[gpfsug-discuss] SOBAR

Orlando Richards orlando.richards at ed.ac.uk
Thu Feb 7 13:51:25 GMT 2013

On 07/02/13 13:40, Jonathan Buzzard wrote:
> On Thu, 2013-02-07 at 12:47 +0000, Orlando Richards wrote:
> [SNIP]
>> Nice - good to see this kind of thing coming from IBM - restore of huge
>> filesystems from traditional backup really doesn't make much sense
>> nowadays - it'd just take too long.
> Define too long? It's perfectly doable, and the speed of the restore
> will depend on what resources you have to throw at the problem. The main
> issue is having lots of tape drives for the restore.

I can tell you speak from (bitter?) experience :)

I've always been "disappointed" with the speed of restores - but I've 
never tried a "restore everything", which presumably will run quicker. 
One problem I can see us having is that we have lots of small files, 
which tends to make everything go really slowly - but getting the thread 
count up would, I'm sure, help a lot.

> Having a plan to
> buy more ASAP is a good idea. The second is don't let yourself get
> sidetracked doing "high priority" restores for individuals, it will
> radically delay the restore.


> Beyond that you need some way to recreate all your storage pools,
> filesets, junction points and quotas etc. Looks like the mmbackupconfig
> and mmrestoreconfig now take care of all that for you. That is a big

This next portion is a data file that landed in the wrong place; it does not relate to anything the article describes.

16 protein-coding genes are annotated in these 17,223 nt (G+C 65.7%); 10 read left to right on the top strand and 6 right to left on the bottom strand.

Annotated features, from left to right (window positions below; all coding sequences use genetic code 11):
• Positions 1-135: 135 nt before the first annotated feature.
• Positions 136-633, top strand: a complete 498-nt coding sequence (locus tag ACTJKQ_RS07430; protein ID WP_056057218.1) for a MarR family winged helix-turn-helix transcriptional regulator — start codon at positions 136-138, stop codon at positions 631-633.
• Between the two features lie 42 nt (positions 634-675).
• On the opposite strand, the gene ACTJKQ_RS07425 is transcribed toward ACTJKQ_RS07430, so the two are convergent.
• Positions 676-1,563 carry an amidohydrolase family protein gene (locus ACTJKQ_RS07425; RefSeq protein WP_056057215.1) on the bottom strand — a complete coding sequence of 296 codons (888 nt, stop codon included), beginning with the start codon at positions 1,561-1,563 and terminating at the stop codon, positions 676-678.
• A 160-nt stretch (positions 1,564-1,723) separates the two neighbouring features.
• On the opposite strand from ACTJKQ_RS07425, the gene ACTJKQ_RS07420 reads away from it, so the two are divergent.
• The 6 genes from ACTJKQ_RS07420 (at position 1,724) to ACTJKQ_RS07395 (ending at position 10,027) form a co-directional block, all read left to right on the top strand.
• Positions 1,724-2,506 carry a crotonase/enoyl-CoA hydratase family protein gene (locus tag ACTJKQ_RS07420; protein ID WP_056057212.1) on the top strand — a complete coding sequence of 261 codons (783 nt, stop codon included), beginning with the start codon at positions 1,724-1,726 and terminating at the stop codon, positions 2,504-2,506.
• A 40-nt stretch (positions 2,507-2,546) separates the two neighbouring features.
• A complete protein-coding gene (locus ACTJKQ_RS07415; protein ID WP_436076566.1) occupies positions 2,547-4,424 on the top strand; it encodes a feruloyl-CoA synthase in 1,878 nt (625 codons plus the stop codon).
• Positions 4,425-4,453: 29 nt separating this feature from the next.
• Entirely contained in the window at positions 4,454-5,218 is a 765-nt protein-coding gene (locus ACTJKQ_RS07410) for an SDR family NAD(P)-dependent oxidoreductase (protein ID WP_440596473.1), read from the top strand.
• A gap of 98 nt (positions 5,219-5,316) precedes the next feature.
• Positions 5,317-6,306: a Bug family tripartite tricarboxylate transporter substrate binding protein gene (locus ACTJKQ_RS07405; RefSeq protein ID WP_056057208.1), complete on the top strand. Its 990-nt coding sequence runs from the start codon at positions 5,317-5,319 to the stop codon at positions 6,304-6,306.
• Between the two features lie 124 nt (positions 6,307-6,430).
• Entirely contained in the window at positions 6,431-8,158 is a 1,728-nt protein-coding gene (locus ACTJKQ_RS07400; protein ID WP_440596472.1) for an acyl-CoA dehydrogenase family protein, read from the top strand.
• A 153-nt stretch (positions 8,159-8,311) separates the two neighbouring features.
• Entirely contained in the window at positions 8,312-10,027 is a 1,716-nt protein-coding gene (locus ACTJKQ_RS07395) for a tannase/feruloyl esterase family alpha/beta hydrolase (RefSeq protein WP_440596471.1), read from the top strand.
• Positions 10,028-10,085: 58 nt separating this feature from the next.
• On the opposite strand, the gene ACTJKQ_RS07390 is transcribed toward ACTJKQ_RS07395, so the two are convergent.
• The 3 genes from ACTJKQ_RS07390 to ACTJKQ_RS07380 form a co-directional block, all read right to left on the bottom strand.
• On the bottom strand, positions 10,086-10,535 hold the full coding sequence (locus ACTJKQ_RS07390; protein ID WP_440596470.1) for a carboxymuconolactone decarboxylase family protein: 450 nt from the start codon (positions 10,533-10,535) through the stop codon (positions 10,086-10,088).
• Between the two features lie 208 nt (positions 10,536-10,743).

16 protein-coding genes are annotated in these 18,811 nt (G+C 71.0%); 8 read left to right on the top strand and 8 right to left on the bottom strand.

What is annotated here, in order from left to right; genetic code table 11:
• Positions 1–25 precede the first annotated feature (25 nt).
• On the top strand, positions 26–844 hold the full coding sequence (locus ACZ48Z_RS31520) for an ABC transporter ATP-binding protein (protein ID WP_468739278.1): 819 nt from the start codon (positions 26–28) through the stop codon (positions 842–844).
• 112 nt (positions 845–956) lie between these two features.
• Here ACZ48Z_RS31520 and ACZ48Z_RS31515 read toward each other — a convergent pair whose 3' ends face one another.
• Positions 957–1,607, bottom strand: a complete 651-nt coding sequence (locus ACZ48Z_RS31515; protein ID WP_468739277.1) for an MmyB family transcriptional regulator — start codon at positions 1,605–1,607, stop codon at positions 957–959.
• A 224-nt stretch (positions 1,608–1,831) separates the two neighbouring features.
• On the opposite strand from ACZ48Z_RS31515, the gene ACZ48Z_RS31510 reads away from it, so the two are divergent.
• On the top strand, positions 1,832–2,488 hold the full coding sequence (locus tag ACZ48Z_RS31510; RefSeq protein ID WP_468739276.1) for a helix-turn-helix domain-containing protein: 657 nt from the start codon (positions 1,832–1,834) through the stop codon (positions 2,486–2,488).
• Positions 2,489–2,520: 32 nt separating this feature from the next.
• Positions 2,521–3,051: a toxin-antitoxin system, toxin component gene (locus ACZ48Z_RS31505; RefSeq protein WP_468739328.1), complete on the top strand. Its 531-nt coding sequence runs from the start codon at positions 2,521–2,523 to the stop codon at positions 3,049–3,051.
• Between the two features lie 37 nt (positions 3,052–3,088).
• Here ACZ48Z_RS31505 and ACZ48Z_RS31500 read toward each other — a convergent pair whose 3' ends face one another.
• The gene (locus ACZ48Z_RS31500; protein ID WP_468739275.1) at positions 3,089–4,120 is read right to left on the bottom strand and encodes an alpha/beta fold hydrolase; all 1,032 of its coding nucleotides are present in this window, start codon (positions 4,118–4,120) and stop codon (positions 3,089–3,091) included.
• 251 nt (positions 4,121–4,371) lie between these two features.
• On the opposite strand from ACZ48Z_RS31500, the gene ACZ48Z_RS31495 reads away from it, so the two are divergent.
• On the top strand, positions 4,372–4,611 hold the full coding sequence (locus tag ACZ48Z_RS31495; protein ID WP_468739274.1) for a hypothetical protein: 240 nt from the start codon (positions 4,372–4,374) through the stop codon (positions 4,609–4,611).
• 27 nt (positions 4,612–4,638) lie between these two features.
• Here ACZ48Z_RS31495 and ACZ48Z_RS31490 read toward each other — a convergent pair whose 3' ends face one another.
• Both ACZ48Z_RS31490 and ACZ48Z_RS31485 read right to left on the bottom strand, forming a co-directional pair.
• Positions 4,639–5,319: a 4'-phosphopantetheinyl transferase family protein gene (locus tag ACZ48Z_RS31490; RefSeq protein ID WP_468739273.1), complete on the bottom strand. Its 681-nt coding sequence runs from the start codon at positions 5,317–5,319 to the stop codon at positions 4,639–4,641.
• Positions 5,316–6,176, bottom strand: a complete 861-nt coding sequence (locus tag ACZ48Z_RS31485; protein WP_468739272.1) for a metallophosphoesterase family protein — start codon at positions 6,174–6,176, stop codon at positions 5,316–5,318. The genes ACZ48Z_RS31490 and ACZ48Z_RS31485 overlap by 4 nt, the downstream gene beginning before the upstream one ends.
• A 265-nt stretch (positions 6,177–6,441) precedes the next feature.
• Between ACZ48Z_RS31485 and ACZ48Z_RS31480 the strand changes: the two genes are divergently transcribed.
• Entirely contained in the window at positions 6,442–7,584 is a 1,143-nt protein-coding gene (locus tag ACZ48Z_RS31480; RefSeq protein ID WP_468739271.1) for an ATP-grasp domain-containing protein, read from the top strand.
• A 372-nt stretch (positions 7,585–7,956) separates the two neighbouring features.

> time saver right there.
>>   This kind of approach doesn't
>> necessarily accelerate the overall time to restore, but it allows for a
>> usable filesystem to be made available while the restore happens in the
>> background.
> The problem is that your tape drives will go crazy with HSM activity. So
> while in theory it is usable it practice it won't be. Worse with the
> tape drives going crazy with the HSM they won't be available for
> restore. I would predict much much long times to recovery where recovery
> is defined as being back to where you where before the disaster
> occurred.

Yup - I can see that too. I think a large disk pool would help there, 
along with some kind of logic around "what data is old?" to sensibly 
place stuff "likely to be accessed" on disk, and the "old" stuff on tape 
where it can be recalled at a more leisurely pace.

>> I'd look for clarity about the state of the filesystem on restore -
>> particularly around what happens to data which arrives after the
>> migration has happened but before the metadata snapshot is taken. I
>> think it'd be lost, but the metadata would still point to it existing?
> I would imagine that you just do a standard HSM reconciliation to fix
> that. Should be really fast with the new policy based reconciliation
> after you spend several months backing all your HSM'ed files up
> again :-)

Ahh - but once you've got them in TSM, you can just do a storage pool 
backup, presumably to a third site, and always have lots of copies 

Of course - you still need to keep generational history somewhere...

    Dr Orlando Richards
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